Can municipality-based post-discharge follow-up visits including a general practitioner reduce early readmission among the fragile elderly (65+ years old)? A randomized controlled trial
Prevention of Early Readmission Research Group
Scandinavian Journal of Primary Health Care
Taylor & Francis
© 2015 The Author(s). This is an Open Access article distributed under the terms of the Creative Commons Attribution License (http://creativecommons.org/Licenses/by/4.0/), which permits unrestricted use, distribution, and reproduction in any medium, provided the original work is properly cited.
OBJECTIVE: To evaluate how municipality-based post-discharge follow-up visits including a general practitioner and municipal nurse affect early readmission among high-risk older people discharged from a hospital department of internal medicine. DESIGN AND SETTING: Centrally randomized single-centre pragmatic controlled trial comparing intervention and usual care with investigator-blinded outcome assessment. INTERVENTION: The intervention was home visits with a general practitioner and municipal nurse within seven days of discharge focusing on medication, rehabilitation plan, functional level, and need for further health care initiatives. The visit was concluded by planning one or two further visits. Controls received standard health care services. PATIENTS: People aged 65 + years discharged from Holbæk University Hospital, Denmark, in 2012 considered at high risk of readmission. MAIN OUTCOME MEASURES: The primary outcome was readmission within 30 days. Secondary outcomes at 30 and 180 days included readmission, primary health care, and municipal services. Outcomes were register-based and analysis used the intention-to-treat principle. RESULTS: A total of 270 and 261 patients were randomized to intervention and control groups, respectively. The groups were similar in baseline characteristics. In all 149 planned discharge follow-up visits were carried out (55%). Within 30 days, 24% of the intervention group and 23% of the control group were readmitted (p = 0.93). No significant differences were found for any other secondary outcomes except that the intervention group received more municipal nursing services. CONCLUSION: This municipality-based follow-up intervention was only feasible in half the planned visits. The intervention as delivered had no effect on readmission or subsequent use of primary or secondary health care services.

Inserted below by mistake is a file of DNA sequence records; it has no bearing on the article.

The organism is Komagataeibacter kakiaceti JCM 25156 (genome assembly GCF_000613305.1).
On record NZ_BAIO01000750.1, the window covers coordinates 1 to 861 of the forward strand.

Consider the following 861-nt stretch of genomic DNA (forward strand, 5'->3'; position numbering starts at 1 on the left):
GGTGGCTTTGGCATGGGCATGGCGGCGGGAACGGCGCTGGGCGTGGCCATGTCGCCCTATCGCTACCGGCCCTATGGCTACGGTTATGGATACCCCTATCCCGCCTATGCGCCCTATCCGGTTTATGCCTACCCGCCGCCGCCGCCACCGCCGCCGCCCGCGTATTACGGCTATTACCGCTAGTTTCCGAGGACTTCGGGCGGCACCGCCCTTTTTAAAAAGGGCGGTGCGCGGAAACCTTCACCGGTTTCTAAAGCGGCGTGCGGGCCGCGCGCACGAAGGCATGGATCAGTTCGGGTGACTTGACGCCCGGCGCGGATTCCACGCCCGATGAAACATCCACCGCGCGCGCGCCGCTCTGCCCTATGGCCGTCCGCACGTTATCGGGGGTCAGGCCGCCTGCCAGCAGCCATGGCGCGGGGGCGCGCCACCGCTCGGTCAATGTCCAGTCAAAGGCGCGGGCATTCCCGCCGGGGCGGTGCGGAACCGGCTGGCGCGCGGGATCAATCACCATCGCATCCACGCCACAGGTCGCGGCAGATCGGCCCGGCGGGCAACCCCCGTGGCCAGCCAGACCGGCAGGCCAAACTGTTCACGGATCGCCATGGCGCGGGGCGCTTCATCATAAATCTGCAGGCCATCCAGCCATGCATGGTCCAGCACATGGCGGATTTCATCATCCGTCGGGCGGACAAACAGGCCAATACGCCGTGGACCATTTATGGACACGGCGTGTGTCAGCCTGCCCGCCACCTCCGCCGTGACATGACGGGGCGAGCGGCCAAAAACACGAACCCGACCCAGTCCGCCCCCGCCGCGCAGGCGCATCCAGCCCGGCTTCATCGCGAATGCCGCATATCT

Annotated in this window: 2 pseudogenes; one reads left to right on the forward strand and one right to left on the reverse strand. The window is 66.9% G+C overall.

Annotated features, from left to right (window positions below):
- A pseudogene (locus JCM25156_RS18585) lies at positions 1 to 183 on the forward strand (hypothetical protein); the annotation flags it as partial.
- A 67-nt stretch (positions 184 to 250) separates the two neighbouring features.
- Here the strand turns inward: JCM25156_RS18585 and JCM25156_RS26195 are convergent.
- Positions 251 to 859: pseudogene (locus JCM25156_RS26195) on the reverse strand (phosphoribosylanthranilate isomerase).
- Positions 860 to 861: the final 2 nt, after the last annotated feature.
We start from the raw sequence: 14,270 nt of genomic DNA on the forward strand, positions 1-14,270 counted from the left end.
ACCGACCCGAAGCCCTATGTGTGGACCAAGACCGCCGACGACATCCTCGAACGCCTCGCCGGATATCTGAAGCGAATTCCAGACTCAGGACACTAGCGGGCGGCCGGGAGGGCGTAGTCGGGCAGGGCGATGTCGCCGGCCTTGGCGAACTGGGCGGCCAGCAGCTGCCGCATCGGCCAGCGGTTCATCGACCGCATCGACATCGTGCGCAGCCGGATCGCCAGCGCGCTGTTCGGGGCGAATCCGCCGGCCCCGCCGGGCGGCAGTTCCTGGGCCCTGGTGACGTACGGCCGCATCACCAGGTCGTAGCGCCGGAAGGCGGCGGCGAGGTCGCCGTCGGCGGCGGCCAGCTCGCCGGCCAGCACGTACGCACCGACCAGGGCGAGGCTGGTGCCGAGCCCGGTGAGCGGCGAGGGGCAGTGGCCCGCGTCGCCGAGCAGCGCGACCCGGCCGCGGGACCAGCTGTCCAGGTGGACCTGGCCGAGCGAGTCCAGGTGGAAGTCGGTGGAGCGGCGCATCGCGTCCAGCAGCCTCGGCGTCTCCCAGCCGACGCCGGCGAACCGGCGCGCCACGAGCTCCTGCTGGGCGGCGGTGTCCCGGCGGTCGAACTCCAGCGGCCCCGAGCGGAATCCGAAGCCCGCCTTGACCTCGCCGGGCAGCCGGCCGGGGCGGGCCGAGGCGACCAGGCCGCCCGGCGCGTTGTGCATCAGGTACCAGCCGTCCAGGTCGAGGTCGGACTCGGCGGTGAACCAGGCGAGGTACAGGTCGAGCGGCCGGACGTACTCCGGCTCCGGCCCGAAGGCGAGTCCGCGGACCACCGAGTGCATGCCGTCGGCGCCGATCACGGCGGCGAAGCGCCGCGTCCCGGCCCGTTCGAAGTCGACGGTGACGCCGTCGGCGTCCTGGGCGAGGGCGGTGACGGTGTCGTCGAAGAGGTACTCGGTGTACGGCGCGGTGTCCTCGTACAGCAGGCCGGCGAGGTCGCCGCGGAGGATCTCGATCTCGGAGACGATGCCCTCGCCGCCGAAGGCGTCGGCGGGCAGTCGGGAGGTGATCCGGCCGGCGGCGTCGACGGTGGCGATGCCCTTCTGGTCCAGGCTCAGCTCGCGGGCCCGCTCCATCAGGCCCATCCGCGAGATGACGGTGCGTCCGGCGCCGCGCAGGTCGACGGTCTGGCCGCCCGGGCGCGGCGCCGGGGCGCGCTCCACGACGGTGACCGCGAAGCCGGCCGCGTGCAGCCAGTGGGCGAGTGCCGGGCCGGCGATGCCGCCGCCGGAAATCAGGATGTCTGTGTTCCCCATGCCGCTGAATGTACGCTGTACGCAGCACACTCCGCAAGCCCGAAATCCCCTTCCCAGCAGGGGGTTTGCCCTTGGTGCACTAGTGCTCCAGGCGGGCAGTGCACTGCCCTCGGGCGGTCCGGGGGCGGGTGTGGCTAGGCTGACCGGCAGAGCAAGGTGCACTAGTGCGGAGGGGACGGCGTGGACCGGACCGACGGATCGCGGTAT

The Fund for Intersectoral Projects in Region Zealand, Denmark funded the project in 2011 and 2012. The funding agency had no influence on the analyses and interpretation of the results.
Randomized Controlled Trial
This is the final version of the article. Available from Taylor & Francis via the DOI in this record.
Vol. 33 (2), pp. 65 - 73
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